Ash Canyon to Calico Tanks Trail Loop Red Rock Canyon National Conservancy Las Vegas Area
Activity: Rock Scrambling Date: April 26, 2019 Distance: 5 Miles, 1,325 elevation change, duration 4 hours, rated moderate. (Unless you run into trouble then you can double or triple that)
Red Rock Canyon is one of my favorite places. It is so stunningly beautiful that to me it is almost spiritual. But, it is not to be taken lightly. It is a place that can be most inhospitable with extreme heat, and dangerous drops.
While I cannot see visiting Vegas without hiking Red Rock, I would not recommend this particular loop trail. Also, I am not sure I would call this hike moderate.
It is more of a scramble than a hike, which is part of the fun, but people need to know that upfront. Also during the scramble up Ash Canyon most of it is just moving through the area with little or no defined path. Once you get past the canyon it seems to be almost cross country again. Because of this I was using my GPS Hiking Map App heavily and it was chewing through my IPhone battery like crazy.
Once connected with the trail heading towards Calico Tanks, that trail was maintained and well traveled. The tanks were very cool.
Making my way past that spot was the issue. Once again no recognize trail, scrambling, and the GPS on my map app was sketchy as was the area. I could not find a safe way down and my cell phone battery was now dying. It left me in a bad situation, and I had to double back and since that was sketchy with no GPS, I had to abandon the route and just head for the Red Rock Scenic Loop which tripled the mileage making it an almost 11 hour trip.
What I would recommend is scrambling up Ash Canyon, going cross country to the Calico Tanks Trail, and from there coming back the same way, which of course is a much longer trip probably about 8 miles.
Be sure to click the link below taking you to the ‘Pursuing Balance Through Adventure Face Book Page where you will see some really outstanding pics of this adventure, if I do say so myself. Really a stunning area.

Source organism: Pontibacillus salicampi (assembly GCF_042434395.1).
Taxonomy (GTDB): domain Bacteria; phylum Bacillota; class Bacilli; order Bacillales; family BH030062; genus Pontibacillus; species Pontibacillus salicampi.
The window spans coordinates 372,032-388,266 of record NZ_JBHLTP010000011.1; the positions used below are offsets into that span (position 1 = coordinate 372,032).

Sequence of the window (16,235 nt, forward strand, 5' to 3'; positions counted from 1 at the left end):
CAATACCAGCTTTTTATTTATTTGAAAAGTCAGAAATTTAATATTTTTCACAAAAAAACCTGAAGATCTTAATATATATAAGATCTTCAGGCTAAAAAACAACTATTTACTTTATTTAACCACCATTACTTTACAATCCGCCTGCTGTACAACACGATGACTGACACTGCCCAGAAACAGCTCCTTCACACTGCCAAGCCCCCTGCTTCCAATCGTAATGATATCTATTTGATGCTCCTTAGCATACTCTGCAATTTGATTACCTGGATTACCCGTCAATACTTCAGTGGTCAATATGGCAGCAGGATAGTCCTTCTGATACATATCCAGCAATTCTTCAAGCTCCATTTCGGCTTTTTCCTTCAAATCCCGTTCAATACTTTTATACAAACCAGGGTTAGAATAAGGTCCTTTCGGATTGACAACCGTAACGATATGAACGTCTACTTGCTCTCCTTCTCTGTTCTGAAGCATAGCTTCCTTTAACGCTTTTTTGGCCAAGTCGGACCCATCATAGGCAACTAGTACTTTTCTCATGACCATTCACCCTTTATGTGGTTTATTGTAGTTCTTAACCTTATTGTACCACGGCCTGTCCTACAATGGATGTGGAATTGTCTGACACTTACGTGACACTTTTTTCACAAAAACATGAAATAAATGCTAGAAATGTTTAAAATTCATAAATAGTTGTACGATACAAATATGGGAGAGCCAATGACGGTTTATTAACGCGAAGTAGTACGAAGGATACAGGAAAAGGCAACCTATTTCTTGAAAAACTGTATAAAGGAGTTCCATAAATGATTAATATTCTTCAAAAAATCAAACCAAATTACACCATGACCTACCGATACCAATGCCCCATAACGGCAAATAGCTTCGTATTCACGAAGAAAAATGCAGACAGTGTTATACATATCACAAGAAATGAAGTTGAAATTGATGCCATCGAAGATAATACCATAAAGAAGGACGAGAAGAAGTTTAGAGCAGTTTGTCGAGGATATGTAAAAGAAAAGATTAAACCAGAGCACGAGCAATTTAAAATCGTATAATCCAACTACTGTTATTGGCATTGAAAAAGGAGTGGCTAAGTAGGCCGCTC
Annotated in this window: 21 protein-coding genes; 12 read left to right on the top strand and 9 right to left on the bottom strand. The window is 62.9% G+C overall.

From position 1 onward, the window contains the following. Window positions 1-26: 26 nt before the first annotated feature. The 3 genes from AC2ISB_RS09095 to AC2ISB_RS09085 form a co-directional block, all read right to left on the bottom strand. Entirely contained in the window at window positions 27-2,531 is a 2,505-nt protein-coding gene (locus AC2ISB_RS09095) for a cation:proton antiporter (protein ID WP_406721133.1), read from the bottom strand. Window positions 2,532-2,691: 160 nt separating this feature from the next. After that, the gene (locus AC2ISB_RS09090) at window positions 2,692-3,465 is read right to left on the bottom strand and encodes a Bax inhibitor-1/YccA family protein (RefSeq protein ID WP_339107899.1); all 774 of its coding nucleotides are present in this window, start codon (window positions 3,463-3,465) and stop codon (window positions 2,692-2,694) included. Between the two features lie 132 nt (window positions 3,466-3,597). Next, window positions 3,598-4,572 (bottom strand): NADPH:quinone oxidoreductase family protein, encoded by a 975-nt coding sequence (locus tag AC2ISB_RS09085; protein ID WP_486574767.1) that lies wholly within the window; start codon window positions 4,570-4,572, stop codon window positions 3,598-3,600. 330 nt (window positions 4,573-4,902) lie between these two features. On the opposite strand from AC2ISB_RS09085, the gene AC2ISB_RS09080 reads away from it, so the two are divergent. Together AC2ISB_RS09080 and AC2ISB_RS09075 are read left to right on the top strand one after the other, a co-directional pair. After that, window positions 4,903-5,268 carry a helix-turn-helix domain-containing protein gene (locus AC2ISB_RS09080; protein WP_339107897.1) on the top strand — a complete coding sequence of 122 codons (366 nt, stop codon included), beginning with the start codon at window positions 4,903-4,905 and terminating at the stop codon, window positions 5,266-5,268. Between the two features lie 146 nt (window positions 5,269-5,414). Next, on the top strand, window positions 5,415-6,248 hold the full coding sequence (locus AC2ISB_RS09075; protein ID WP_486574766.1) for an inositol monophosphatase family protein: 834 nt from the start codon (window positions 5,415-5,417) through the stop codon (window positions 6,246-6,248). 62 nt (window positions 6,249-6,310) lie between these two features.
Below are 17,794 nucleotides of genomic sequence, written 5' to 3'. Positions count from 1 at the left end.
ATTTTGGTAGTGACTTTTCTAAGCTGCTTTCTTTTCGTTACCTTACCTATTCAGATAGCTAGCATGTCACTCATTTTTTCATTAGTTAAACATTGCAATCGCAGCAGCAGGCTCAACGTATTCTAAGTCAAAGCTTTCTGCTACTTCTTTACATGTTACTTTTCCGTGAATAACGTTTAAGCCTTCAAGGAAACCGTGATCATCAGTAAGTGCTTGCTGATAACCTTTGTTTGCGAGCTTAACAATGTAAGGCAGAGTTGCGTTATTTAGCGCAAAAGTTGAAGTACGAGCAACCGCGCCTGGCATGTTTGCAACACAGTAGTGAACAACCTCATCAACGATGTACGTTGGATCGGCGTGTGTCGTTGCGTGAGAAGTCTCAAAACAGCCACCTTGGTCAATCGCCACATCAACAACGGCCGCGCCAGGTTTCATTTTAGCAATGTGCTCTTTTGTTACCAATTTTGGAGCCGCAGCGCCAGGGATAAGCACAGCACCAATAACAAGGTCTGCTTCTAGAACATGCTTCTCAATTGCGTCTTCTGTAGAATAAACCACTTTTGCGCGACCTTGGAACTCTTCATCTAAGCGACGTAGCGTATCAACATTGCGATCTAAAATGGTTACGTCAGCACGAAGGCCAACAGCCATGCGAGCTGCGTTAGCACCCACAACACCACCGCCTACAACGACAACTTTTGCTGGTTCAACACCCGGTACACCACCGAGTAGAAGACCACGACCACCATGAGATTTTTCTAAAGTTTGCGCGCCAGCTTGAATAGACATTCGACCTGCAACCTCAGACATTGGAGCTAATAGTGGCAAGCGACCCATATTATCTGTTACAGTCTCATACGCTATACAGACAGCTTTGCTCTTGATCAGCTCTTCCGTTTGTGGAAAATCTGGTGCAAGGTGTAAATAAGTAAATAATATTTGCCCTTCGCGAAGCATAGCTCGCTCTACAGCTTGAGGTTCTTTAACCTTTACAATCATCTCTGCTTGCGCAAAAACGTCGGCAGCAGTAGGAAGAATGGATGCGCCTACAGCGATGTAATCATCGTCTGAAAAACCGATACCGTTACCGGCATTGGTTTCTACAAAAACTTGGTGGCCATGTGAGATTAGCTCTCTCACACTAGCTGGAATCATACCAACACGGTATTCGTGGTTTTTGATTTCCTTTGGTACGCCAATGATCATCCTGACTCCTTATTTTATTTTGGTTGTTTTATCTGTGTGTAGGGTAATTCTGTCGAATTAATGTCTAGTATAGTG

Thanks for taking this look back at one of my favorite places even if it did not end up exactly as I planned, which made it more of an adventure than I was planning, Red Rock is magnificent. If you liked this post then please COMMENT, FOLLOW, LIKE, and SHARE. Checkout the menu above for ‘Pursuing Balance Through Adventure’ is in many different locales, (all which need to be FOLLOWED individually), and you might find some other grand adventures. If you would like to support PBTA then why not checkout the SHOP APPAREL for top quality gear.
Fossil Ridge was a wonderful hike that I took over a year ago, but I wanted such a great hike to be listed here and the information to be accessible on ‘Pursuing Balance Through Adventure’ Las Vegas Area Hiking.
I cannot really recommend this trail, as in my opinion it needs a trail crew and the Park Service to work on it. It is a nice area and it is fun to be out in nature here, but apparently the trail has changed. At least this map is not correct. If you follow attached map it starts out a nice, big, easy trail, then it appears that it used to go straight, but now has a log across it. So I followed the trail fork to the right, as it shows on the map, which looks like it dead ends. From there the map shows going on up a small trail that is overgrown and is at times nonexistent. It becomes a very steep mountainside, certainly not easy, that should have switchbacks, again making me think this is not really a hiking trail just that someone had gone this way before.
After I started heading down, I saw on the map I was following, someone started on a trail and then turn around. I followed it beyond that point. It led to a sign that mentioned Echo Trail and it seemed to be different altogether, but still a little strange. So as I said, something is off here and needs some work.
I followed part of the Little Falls Trail and that led uphill to a snowy slope and stream. You have to be careful as the slippery, snowy slope is slanted steeply towards the icy stream, and if that wasn’t enough, the ground must be warmer than the snow above, because there were places that you could break through the snow and there is a gap between the snow and the ground.
As I was painstakingly testing the snow, and making a stable foothold, I spied an Asian man and his 10 year old son. They were on the other side of the stream. The man grabbed his son, threw him over his shoulder and started walking through the ice water. He scampered up the bank and requested, in his best English, for me to please assist him. He relayed his son to me over a treacherous spot so that the son would not slide into the stream, nor fall in the snow hole. Afterwards, they both thanked me profusely.
I tried to inquire if the one foot water drops we were looking at was the waterfall or if there was something spectacular around the corner. Because of the language barrier I was unable to ascertain that information, and I wasn’t sure if he knew anyway. Later I discovered, from a person familiar with the area, if I had only walked in the icy stream for a couple hundred yards or so around a bend or two I would have found a nice proper waterfall.